PHILADELPHIA – New Prague athletic director Brad Skogerboe left work Thursday evening in time to get home and watch the Gophers hockey team play in the national semifinals.
On his way out of school, Skogerboe ran into Bob Ambroz, a night custodian at the high school. He’s also the father of Seth Ambroz, a junior winger for the Gophers.
Skogerboe asked Bob what he was doing at school.
“I’m working,” Bob replied.
The Ambroz family has endured some tough financial times since Bob lost his welder’s job in 2009 after 35 years. Bob found a job as a school custodian. His wife, Sue, works for a farmer in Lakeville. Money is tight.
“Just paycheck to paycheck,” Sue said.
The cost of traveling to Philadelphia to watch their son play in the Frozen Four on short notice wasn’t doable, not even driving. Bob and Sue were devastated.
“It was breaking our hearts, but Seth was good about it,” Sue said.
It bothered Skogerboe that two loving, hardworking parents had to miss out on such a memorable event in their son’s life. It bothered him that Bob refused to miss his 3-11:30 p.m. shift so that he could stay home and watch the game on TV.
Bob described that decision as “difficult,” but he didn’t want to put his employer in a tough spot.
“I’m loyal to my partners, and we have difficulty getting subs,” he said.
Skogerboe took matters into his own hands.
“Right then, I said, ‘If [the Gophers] win tonight, there’s no way he’s not going to be there,’ ” Skogerboe said. “We’ll get something figured out. They should be there. That’s the bottom line.”
Skogerboe called his superintendent, Tim Dittberner, with an idea almost immediately after Justin Holl’s stunning goal with less than a second remaining against North Dakota in the semifinals.
Skogerboe wanted to start a fundraising campaign to help send Bob and Sue to Philadelphia for Saturday’s national championship game. Skogerboe called a few co-workers who agreed to match his contribution.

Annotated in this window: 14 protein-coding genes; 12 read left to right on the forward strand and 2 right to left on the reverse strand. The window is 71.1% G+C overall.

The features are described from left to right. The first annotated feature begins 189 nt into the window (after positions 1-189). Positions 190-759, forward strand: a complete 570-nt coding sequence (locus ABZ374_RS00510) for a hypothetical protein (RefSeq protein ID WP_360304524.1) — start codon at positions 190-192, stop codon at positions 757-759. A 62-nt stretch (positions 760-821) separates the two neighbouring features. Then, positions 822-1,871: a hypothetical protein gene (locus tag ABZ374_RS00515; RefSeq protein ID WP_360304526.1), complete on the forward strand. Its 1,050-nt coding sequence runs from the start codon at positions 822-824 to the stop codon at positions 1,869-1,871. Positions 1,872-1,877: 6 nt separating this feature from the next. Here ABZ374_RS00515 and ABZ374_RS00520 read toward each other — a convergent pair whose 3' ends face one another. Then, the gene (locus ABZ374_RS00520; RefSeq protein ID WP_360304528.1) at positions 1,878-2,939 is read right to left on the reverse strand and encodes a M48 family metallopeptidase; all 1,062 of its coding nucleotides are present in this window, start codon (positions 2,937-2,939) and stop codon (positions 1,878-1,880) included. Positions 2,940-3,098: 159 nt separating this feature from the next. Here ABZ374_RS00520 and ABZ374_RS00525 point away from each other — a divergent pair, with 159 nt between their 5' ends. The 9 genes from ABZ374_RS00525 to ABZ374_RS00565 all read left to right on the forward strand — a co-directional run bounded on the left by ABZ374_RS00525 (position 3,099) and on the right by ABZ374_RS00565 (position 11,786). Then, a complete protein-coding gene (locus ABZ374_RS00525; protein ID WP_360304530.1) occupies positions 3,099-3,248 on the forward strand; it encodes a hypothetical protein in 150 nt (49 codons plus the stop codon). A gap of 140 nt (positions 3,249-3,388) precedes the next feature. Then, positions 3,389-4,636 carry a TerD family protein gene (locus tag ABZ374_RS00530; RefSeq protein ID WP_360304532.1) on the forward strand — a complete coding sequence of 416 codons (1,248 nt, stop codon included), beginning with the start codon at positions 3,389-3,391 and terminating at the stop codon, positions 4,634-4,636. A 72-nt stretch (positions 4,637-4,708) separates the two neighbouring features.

The next day, New Prague Principal Lonnie Seifert sent an e-mail to faculty explaining the situation. Donations poured in — $10, $20, $100.
Everyone chipped in. Teachers, support staff, bus drivers, kitchen workers, administrators. In all, 57 employees of the high school made a contribution.
“Bob is such a valued employee of our school district,” Skogerboe said. “Such a nice man that everybody wanted to help out.”
By 3 p.m. Friday, Skogerboe had raised $1,800 — enough to cover all of Bob and Sue’s expenses.
Skogerboe called Bob to his office for a meeting. Bob wasn’t sure why. He had just received a positive job review so he figured it was nothing serious. Skogerboe told him to pack his bags … he’s going to Philadelphia.
“I was broken up in tears,” Bob said. “I was at a loss for words.”
Skogerboe felt a lump in his throat, too.
“I’ve had a lot of meetings in my office that are far from pleasurable,” he said. “To be able to be a part of something like that was just outstanding.”
The two then tricked Sue into coming to the school for a meeting with Skogerboe, who occasionally uses Sue to umpire softball games. Skogerboe told Sue that he needed to talk to her about umpiring. She got the surprise of a lifetime.
“When they told me, I think my body went into shock,” she said. “I can’t believe it.”
Bob and Sue took an early flight to Philadelphia on Saturday morning and spent the afternoon visiting with other parents at a pep fest a few hours before the game.
“I think it’s my mom pulling strings in heaven,” said Sue, whose mother died suddenly two years ago.
That show of kindness also is a real testament to the New Prague community.
“If somebody needs something, the people here in New Prague step up and take care of it,” Skogerboe said.
Bob wanted to emphasize that point as he reflected on the outpouring of support his family received the past few days. He and his wife got to watch their son play for a national championship because of the generosity of many people, some of whom they might not even know well, or at all.
“It’s an experience I’ll never forget,” Bob said. “The Ambroz family thanks the small-town community for what they’ve done for us.”